What would be the cost to your business if your credentials were stolen, compromising your most sensitive information? Small and medium-sized businesses are especially vulnerable to brute force attacks, but any size business can become a victim.

Here’s what you need to know about this common attack method and how you can start defending your data.

What is a brute force attack?

When bad actors attempt a brute force attack, they use trial-and-error to guess passwords and other sensitive information, trying different possible combinations until one eventually sticks.

While brute force attacks seem rudimentary compared to other attack strategies, that doesn’t mean they pose any less of a threat to your business. In fact, 80% of breaches in 2020 involved brute force attacks and other methods of stealing credentials.

Types of brute force attacks

The first step to preventing a brute force attack is being aware of the different strategies that are out there. Here are the most common types of brute force attacks.


Simple brute force attacks involve guessing “simple” passwords. In other words, bad actors can logically guess login credentials, with or without software, because the passwords follow poor password etiquette. For example, an attacker may try “password” or “admin.”


Dictionary attacks occur when bad actors test endless combinations of words and phrases used by businesses and inviduals. In many cases, attackers aren’t literally going through a dictionary but pulling from lists of passwords leaked in different data breaches.


This attack method combines simple and dictionary attacks. Bad actors use logic to arrive at a list of words, like they would in a simple attack. From there, they follow a dictionary attack strategy and try out different word, letter, character, and number combinations.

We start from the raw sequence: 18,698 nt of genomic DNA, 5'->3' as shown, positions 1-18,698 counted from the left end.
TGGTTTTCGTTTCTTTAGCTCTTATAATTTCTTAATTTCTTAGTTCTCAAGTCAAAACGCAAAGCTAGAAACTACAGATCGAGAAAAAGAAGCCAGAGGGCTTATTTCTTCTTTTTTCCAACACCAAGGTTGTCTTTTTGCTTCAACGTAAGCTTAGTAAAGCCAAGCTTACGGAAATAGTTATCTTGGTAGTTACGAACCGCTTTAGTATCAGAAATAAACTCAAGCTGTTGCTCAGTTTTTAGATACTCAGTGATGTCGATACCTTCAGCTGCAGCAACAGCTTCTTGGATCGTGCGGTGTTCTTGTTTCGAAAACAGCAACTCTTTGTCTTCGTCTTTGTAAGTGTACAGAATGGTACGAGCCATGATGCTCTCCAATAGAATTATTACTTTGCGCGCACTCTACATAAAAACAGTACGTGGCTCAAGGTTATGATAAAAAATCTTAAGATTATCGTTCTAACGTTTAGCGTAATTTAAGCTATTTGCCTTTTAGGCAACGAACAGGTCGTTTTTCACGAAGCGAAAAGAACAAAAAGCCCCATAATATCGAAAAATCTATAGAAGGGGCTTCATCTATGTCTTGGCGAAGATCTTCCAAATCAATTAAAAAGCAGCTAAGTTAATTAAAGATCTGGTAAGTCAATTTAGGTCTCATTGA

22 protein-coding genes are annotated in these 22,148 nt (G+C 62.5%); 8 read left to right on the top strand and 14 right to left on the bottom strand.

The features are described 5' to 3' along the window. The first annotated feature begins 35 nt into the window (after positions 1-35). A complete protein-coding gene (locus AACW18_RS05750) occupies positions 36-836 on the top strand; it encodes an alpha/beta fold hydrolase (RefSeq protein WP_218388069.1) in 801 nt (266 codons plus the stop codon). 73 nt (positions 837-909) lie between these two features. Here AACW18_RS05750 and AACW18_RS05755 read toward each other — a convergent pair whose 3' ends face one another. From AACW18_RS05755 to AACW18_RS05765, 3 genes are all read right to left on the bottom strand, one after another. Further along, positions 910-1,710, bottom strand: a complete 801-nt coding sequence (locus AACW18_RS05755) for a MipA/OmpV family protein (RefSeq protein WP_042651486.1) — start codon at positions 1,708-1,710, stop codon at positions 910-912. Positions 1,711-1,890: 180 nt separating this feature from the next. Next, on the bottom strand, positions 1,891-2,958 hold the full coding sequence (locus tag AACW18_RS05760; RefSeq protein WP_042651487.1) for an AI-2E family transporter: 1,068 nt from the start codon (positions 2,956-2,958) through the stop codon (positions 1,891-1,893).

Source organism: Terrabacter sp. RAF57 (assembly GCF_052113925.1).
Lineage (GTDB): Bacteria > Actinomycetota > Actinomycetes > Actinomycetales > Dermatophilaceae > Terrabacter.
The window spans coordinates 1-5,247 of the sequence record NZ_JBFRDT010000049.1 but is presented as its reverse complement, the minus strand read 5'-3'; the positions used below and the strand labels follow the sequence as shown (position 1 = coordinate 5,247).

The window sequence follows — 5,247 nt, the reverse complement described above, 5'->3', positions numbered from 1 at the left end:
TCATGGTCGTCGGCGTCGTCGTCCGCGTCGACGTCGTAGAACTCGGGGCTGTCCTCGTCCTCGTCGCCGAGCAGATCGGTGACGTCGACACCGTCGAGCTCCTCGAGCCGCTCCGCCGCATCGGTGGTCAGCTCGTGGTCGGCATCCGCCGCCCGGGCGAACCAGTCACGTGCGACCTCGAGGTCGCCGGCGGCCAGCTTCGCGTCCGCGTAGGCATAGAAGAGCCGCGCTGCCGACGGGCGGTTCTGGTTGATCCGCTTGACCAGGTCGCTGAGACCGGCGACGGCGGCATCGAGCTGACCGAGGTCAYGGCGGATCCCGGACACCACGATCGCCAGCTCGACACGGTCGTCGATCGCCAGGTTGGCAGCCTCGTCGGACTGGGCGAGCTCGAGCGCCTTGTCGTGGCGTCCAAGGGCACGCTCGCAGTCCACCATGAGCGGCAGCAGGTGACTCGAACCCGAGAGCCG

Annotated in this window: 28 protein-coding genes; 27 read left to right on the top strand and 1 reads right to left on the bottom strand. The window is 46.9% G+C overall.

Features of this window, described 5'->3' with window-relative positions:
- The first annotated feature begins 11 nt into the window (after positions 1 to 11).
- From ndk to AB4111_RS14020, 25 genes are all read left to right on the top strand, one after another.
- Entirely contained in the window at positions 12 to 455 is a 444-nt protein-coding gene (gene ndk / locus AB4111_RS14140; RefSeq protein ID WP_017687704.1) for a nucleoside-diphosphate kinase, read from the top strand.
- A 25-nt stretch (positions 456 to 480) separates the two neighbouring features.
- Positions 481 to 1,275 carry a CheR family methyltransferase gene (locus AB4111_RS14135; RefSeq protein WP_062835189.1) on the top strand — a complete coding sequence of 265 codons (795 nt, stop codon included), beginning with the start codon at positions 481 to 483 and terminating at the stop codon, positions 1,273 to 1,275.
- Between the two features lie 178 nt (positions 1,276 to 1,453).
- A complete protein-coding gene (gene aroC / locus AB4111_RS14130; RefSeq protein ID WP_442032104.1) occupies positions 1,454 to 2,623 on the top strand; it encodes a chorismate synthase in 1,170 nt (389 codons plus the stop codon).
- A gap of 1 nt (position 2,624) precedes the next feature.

In most brute force attacks, the bad actor begins with the username and uses that information to arrive at a password. In a reverse brute force attack, the attacker knows the password, often as a result of a previous data breach, but must figure out the username.

How to avoid brute force attacks? Follow these tips.


The most obvious (and often, most effective) way of thwarting off brute force attacks is to practice good password hygiene. There are many steps businesses can take in order to level up their password security. For starters, all employees should be up to speed on the rules of “strong” passwords, such as mixing capitalization and special characters, never using identifiable information, never repeating passwords, and more.

A one-time lesson on the importance of strong passwords won’t keep your business protected long term. You want to ensure your organization is always following best practices, so take the time to create a company-wide password policy that clearly outlines how employees should create, store, share, and use any passwords.

To further secure your company’s passwords, consider investing in a password manager. In addition to storing all passwords in one secure location, they help create highly complex and unique passwords, lowering the chances an attacker will be able to enter your system with a brute force attack.


One of the clearest signs of a brute force attack is when one IP address repeatedly and unsuccessfully attempting to sign in. Restricting the number of login attempts can help mitigate brute force attacks early on.


Two-factor authentication involves verifying a user’s identity through multiple different methods: using something they know (such as a PIN number) and something they have (such as an SMS or authenticator app on their phone). Depending on the sensitivity of the account, companies may only require users to authenticate themselves once while others require authentication every month or on a per-use basis.


CAPTCHA forms are a simple yet effective way of preventing unathorized access. They ask users to identify patterns or click a specific area of a webpage, which is easy for humans but presents a challenge for bots and other automated computer programs.


Basic security measures can only take you so far. If an attack successfully enters your system, you need a way to stop it before it can do significant damage. Monitoring and threat hunting solutions help you to identify the attack even when it’s disguised as legitimate credentials.

Need more cybersecurity support? Call in the experts.

Despite the risk of brute force attacks, many small and medium-sized businesses just don’t have the resources to implement robust, company-wide credential protection measures. We’re here to fill in those gaps and bring you the sophisticated and tailored cybersecurity solutions you need to secure your business. Connect with us today to learn more.